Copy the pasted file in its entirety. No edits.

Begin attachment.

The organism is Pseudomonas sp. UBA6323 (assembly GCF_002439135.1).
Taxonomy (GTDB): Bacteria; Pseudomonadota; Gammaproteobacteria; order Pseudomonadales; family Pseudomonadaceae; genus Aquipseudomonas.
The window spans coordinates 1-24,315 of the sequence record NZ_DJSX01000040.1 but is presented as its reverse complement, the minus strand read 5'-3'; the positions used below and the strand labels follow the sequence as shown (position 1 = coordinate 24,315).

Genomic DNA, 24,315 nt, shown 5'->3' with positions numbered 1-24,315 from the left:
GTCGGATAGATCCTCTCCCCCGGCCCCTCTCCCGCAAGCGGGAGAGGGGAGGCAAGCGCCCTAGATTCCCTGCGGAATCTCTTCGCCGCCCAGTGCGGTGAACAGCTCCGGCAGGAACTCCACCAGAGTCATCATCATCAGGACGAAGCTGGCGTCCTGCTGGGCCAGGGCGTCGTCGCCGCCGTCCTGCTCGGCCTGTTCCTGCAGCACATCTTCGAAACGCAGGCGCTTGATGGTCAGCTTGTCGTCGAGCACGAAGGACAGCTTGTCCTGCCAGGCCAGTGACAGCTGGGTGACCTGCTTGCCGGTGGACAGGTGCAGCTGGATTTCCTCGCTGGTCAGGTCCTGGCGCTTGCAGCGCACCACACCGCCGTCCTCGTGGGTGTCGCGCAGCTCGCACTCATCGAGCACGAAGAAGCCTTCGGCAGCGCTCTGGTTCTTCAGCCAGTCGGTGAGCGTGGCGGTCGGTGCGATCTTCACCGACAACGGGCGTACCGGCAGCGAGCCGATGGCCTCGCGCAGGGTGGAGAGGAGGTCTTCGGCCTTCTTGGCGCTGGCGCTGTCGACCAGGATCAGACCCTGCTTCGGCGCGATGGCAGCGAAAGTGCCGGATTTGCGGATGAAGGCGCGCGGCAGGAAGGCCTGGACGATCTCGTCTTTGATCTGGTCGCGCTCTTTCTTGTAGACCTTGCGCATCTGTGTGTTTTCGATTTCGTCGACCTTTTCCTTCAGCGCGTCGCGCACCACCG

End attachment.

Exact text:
The organism is Pseudomonas sp. UBA6323 (assembly GCF_002439135.1).
Taxonomy (GTDB): Bacteria; Pseudomonadota; Gammaproteobacteria; order Pseudomonadales; family Pseudomonadaceae; genus Aquipseudomonas.
The window spans coordinates 1-24,315 of the sequence record NZ_DJSX01000040.1 but is presented as its reverse complement, the minus strand read 5'-3'; the positions used below and the strand labels follow the sequence as shown (position 1 = coordinate 24,315).

Genomic DNA, 24,315 nt, shown 5'->3' with positions numbered 1-24,315 from the left:
GTCGGATAGATCCTCTCCCCCGGCCCCTCTCCCGCAAGCGGGAGAGGGGAGGCAAGCGCCCTAGATTCCCTGCGGAATCTCTTCGCCGCCCAGTGCGGTGAACAGCTCCGGCAGGAACTCCACCAGAGTCATCATCATCAGGACGAAGCTGGCGTCCTGCTGGGCCAGGGCGTCGTCGCCGCCGTCCTGCTCGGCCTGTTCCTGCAGCACATCTTCGAAACGCAGGCGCTTGATGGTCAGCTTGTCGTCGAGCACGAAGGACAGCTTGTCCTGCCAGGCCAGTGACAGCTGGGTGACCTGCTTGCCGGTGGACAGGTGCAGCTGGATTTCCTCGCTGGTCAGGTCCTGGCGCTTGCAGCGCACCACACCGCCGTCCTCGTGGGTGTCGCGCAGCTCGCACTCATCGAGCACGAAGAAGCCTTCGGCAGCGCTCTGGTTCTTCAGCCAGTCGGTGAGCGTGGCGGTCGGTGCGATCTTCACCGACAACGGGCGTACCGGCAGCGAGCCGATGGCCTCGCGCAGGGTGGAGAGGAGGTCTTCGGCCTTCTTGGCGCTGGCGCTGTCGACCAGGATCAGACCCTGCTTCGGCGCGATGGCAGCGAAAGTGCCGGATTTGCGGATGAAGGCGCGCGGCAGGAAGGCCTGGACGATCTCGTCTTTGATCTGGTCGCGCTCTTTCTTGTAGACCTTGCGCATCTGTGTGTTTTCGATTTCGTCGACCTTTTCCTTCAGCGCGTCGCGCACCACCG